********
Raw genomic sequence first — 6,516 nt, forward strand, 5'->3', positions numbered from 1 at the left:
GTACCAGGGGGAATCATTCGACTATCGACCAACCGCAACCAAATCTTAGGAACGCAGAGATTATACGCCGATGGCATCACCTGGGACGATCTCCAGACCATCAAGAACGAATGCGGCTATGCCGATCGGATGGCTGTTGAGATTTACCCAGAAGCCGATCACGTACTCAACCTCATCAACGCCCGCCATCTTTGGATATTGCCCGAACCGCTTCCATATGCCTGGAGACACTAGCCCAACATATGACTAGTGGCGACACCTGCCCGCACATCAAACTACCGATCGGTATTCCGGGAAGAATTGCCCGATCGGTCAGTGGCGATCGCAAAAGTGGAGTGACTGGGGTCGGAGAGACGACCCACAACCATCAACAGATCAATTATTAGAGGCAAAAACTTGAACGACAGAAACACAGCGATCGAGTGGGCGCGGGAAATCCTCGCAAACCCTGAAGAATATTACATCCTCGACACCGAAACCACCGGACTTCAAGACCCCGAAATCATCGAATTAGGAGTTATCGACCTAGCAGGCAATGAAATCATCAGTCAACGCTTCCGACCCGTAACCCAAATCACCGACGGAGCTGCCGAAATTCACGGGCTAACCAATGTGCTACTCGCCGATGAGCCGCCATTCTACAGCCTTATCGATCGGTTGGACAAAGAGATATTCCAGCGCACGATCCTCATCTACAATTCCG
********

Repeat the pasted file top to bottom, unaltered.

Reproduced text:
Raw genomic sequence first — 6,516 nt, forward strand, 5'->3', positions numbered from 1 at the left:
GTACCAGGGGGAATCATTCGACTATCGACCAACCGCAACCAAATCTTAGGAACGCAGAGATTATACGCCGATGGCATCACCTGGGACGATCTCCAGACCATCAAGAACGAATGCGGCTATGCCGATCGGATGGCTGTTGAGATTTACCCAGAAGCCGATCACGTACTCAACCTCATCAACGCCCGCCATCTTTGGATATTGCCCGAACCGCTTCCATATGCCTGGAGACACTAGCCCAACATATGACTAGTGGCGACACCTGCCCGCACATCAAACTACCGATCGGTATTCCGGGAAGAATTGCCCGATCGGTCAGTGGCGATCGCAAAAGTGGAGTGACTGGGGTCGGAGAGACGACCCACAACCATCAACAGATCAATTATTAGAGGCAAAAACTTGAACGACAGAAACACAGCGATCGAGTGGGCGCGGGAAATCCTCGCAAACCCTGAAGAATATTACATCCTCGACACCGAAACCACCGGACTTCAAGACCCCGAAATCATCGAATTAGGAGTTATCGACCTAGCAGGCAATGAAATCATCAGTCAACGCTTCCGACCCGTAACCCAAATCACCGACGGAGCTGCCGAAATTCACGGGCTAACCAATGTGCTACTCGCCGATGAGCCGCCATTCTACAGCCTTATCGATCGGTTGGACAAAGAGATATTCCAGCGCACGATCCTCATCTACAATTCCG